The harakeke flowers are from Anita at Flaxation,  the harakeke lattice net is from  Sema at Artiflax, and the Paua from Ocean Shell, Riverton. 


I have a total of 10 pieces on display for Dunedin Fashion ID week 30 April – 6th May. Four at Mayer Shoes in Wall St Mall Dunedin – thank you, Glen and Poppy. The remaining six are at the Fashion ID Hub in the Meridian Mall, thank you, Tracey and Kris.

Simone Montgomery – Waitaha, Nagti Mamoe, Kai Tahu


We love to share  projects and exhibitions by CTANZ members, if you have something coming up that speaks to our membership, via fashion, art, dress, textile, history/herstory, adornment or research, get in touch!

Send me and email:  angela@mermaidspurse.org.nz

Please include relevant details, such as exhibition time frame and some contextual writing to share, photos with captions.

Posted in Artists, CTANZ people, Designers, Dunedin, Exhibitions, Fashion, Fashion festivals, Fashion week, Hats, History, Simone Montgomery | Tagged , , , , , , | Leave a comment

Waitangi textile lectures: April, July, September


Leading up to the exhibition X-Marks: Conversations in Cloth, opening at Te Kōngahu Museum of Waitangi in September, the museum is holding three talks by textile scholar and author Vivian Caughley at Te Kōngahu Museum of Waitangi Learning Centre.

The first, The Women of Rangihoua, will be Sunday 29 April at 2pm (free for Friends of Waitangi & Day Pass holders). Vivian’s talk will cover who the women of Rangihoua were and what they did together, with a focus on textiles.

The other talks will be:

  • Sunday 29 July about the King sisters and their samplers
  • Saturday 8 September about ‘Oreo’s’ ‘Sampler’, that unknown textile that was made and sent to the CMS in England, but no one knows who ‘Oreo’ was or what the ‘sampler’ looks like.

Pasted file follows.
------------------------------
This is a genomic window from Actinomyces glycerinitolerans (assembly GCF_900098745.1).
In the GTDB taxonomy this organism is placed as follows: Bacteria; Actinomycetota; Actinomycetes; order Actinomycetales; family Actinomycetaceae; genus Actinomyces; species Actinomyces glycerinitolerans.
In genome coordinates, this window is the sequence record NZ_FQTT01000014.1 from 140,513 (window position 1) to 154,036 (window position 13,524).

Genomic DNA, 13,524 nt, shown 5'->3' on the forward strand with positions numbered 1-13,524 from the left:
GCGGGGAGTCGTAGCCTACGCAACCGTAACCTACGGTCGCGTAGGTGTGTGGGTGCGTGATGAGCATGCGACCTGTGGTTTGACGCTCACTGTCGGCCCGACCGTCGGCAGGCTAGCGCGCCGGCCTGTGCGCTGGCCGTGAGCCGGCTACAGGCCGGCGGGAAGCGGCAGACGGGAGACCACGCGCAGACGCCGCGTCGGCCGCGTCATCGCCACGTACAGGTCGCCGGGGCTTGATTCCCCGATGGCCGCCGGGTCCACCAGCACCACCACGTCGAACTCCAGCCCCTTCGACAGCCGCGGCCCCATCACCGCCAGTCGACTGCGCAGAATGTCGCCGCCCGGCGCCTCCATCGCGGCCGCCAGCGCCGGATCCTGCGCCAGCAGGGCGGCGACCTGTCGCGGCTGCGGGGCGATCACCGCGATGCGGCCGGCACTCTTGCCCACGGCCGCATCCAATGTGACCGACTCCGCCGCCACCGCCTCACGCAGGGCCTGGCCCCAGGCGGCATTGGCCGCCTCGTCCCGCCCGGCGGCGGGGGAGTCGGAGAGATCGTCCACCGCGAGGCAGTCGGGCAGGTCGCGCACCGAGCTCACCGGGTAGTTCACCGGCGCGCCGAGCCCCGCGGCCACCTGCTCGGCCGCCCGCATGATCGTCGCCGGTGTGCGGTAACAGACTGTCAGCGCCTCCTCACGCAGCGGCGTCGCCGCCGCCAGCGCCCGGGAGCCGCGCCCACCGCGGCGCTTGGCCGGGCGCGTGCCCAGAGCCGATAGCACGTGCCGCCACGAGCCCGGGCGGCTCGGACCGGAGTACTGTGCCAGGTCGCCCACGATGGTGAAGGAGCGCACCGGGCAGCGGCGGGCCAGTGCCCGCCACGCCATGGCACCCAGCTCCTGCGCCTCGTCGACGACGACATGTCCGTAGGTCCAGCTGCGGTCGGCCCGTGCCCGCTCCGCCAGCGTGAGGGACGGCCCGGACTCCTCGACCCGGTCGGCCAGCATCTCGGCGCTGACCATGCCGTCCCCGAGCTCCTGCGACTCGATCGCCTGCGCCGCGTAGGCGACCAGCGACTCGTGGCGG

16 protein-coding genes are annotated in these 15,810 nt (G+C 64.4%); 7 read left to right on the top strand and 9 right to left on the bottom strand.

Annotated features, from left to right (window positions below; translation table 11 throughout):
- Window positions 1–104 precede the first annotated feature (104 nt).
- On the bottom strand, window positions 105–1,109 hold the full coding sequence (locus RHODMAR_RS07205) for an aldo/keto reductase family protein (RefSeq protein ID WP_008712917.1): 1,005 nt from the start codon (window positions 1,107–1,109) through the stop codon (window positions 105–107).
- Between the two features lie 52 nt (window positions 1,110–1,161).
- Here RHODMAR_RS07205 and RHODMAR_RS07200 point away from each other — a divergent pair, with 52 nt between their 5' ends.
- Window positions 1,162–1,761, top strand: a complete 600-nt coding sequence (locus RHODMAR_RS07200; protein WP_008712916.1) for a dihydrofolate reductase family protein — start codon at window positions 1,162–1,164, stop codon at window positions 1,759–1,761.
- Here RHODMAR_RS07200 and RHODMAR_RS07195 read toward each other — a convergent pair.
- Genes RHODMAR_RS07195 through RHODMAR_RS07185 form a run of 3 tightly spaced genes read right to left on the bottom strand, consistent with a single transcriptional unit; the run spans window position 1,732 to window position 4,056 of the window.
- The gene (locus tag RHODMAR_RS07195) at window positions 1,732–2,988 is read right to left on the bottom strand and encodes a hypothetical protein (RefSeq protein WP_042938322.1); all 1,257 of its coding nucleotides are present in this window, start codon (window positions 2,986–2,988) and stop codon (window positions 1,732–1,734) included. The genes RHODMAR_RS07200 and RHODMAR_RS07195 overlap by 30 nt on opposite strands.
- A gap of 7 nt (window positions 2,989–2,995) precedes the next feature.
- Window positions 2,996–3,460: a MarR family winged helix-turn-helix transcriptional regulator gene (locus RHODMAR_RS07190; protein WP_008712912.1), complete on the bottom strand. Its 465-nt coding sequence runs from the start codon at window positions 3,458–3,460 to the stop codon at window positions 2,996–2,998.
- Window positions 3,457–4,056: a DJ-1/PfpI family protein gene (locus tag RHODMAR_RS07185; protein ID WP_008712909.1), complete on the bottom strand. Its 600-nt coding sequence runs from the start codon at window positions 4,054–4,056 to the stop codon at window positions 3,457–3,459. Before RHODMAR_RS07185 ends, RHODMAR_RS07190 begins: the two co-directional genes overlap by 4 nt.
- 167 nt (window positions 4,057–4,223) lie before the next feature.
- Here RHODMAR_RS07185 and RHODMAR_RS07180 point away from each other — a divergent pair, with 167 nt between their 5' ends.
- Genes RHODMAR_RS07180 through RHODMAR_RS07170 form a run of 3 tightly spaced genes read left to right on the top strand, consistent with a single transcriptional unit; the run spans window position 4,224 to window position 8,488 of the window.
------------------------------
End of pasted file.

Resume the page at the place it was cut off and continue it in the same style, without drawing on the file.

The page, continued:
Posted in CTANZ people, Exhibitions, Heritage, History, lecture series, Lectures & Talks, Local events, Maori, Museums, Waitangi | Tagged , , , | Leave a comment

iD is back 1-6 May

iD Dunedin 2018 Image_Luke Johnston and Emily Hlavac GreenThe packed schedule of Fashion Revolution week in Dunedin segues seamlessly (sorry) into the new-look iD week. Over recent years the big buzz in iD has increasingly been about Emerging Designers, and this year, it’s the main event over two nights at the Town Hall, with awards to be presented on Friday night. The Town Hall catwalk will be transformed to get the clothes and models closer to more of the audience. With over 40 collections by designers from 19 countries, it’s going to be stunning, the new layout will give everyone a fabulous view, and at time of posting, there were still tickets; see the iD site for details.

The Emerging Designers awards shows are complemented by a range of associated events, starting the weekend before with a talk on the history of the awards by iD chair, Otago Polytechnic’s fashion team leader, Dr Margot Barton at Dunedin Public Art Gallery (29 April, 1-2pm), and several opportunities from 30 April – 6 May to see entries, hear from the judges, and meet designers.

iD Apparel Mag Ad FINALWhile Emerging Designers is the ‘hero’ event for the week and accounts for quite a bit of the schedule, the range of complementary activities suggests that the organising team has been very, very busy. The public library will offer its popular fashion tours; there are exhibitions of fashion related art,  a range of food + fashion events and shopping opportunities, styling sessions and exclusive and special shows. If you’re missing the Railway Station production, you might like to consider instead Dunedin’s first Fashion for a Cure event on Saturday 5 May (featuring leading national designers) or Toitū te awa Toitū te whenua TOITŪ NGĀ WĀHINE on Tuesday 1 May (featuring Ngāi Tahu designers fusing fashion and traditional Māori performance at Toitū)  or ‘punk futurism’ at Human Apparel Expo 2018 or – look, there’s over 40 events on the schedule, something for everyone, it’s going to be massive.


Margot Barton talks to the ODT about the new look iD week and Emerging Designers shows

Images supplied by iD.